Dry skin is a normal part of life, even for your baby. So if your baby starts developing white or yellow crusty patches on their scalp, it is usually no cause for worry. These crusty patches on their head are typically either cradle cap or dandruff and, in most cases, are treatable at home. Identifying which skin condition it is will help to determine what treatments are best suited for it.
Cradle Cap or Dandruff
Both skin conditions affect babies and can cause unsightly patches of dry skin on the scalp. Neither one is caused by a lack of cleanliness. It is more common for a baby to develop cradle cap over dandruff, as 50% of babies under one year have experienced it.
The appearance of cradle cap can vary from thick white to yellow, crusty or oily scaly patches on a baby’s scalp. The patches are not itchy or painful. Cradle cap is believed to be prompted by a combination of genetics and environmental factors. If this skin condition begins to develop on areas other than the scalp, such as the ears, eyelids, groin and nose, it is recommended to have your baby’s doctor look at it. It is not uncommon for cradle cap to continue off and on until the child is three to four years old.
Dandruff in babies is far less common and regularly has the appearance of dry skin on the scalp. The patches tend to be thin, white flakes that cause a mild to moderate amount of itching. This is thought to be genetic in nature, so if one of the parents is prone to dry skin, there is a chance the baby will have it.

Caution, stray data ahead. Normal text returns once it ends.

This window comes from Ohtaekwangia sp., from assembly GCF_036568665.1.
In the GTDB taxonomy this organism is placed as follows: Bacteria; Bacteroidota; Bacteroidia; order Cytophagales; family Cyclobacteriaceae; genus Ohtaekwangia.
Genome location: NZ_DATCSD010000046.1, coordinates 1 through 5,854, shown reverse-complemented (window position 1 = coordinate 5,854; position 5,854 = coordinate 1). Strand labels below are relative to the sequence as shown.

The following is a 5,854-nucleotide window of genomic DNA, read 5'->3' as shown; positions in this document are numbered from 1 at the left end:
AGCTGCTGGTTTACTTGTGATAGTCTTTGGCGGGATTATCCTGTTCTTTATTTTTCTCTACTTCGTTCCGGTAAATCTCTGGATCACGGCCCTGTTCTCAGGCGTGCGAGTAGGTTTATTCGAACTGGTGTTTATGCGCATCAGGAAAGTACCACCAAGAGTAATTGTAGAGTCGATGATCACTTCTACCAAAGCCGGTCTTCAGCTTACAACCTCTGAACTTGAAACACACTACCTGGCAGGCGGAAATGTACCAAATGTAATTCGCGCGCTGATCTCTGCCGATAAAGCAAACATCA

Neither cradle cap nor dandruff are serious skin concerns most of the time. Once it has been determined which skin condition your baby has, it is then time to try the recommended at-home treatments. It is essential to remember that care must be given to the baby’s scalp with any treatment to prevent any irritation.
Treating Cradle Cap
The most common way of treatment is increasing the times in a week that you wash your baby’s hair. Washing it daily with mild baby shampoo can help loosen up some of the thick, scaly patches on the scalp and help clean any loose pieces out of their hair. Some gentle brushing of their hair, both wet and dry, can also help.
Hydrating the scalp with pure plant oils like coconut, olive or jojoba oil can also help to loosen the flakes and nourish the skin underneath. When doing this, massage a small amount of oil into the baby’s scalp for about a minute and let it sit for about 15 minutes. Once the 15 minutes are over, gently wash all the oil off of the scalp. Make sure to get it all washed off, as leaving oil sitting behind can make the cradle cap worse.
Dandruff in babies is mostly caused by dry skin, so the core treatment recommended is to space out the days you wash your baby’s hair. Instead of every day, or every other day, try every two days and see if that helps clear up the dryness.
Plant oils can also be applied for dandruff. Only use olive, coconut or jojoba oil, massage it on their scalp, and let it sit for up to 15 minutes. Then rinse it off with mild baby shampoo. If the skin condition does not improve or worsens, see your baby’s pediatrician and ask about recommendations for medicated shampoos for your baby.
Overall, the treatment for your baby’s scalp condition depends on whether they have cradle cap or dandruff. The difference between them is their appearance on the scalp and if it causes itching. Both conditions are relatively harmless and will clear up on their own eventually. But the above treatment options are available to speed up the process and make the scalp healthier.
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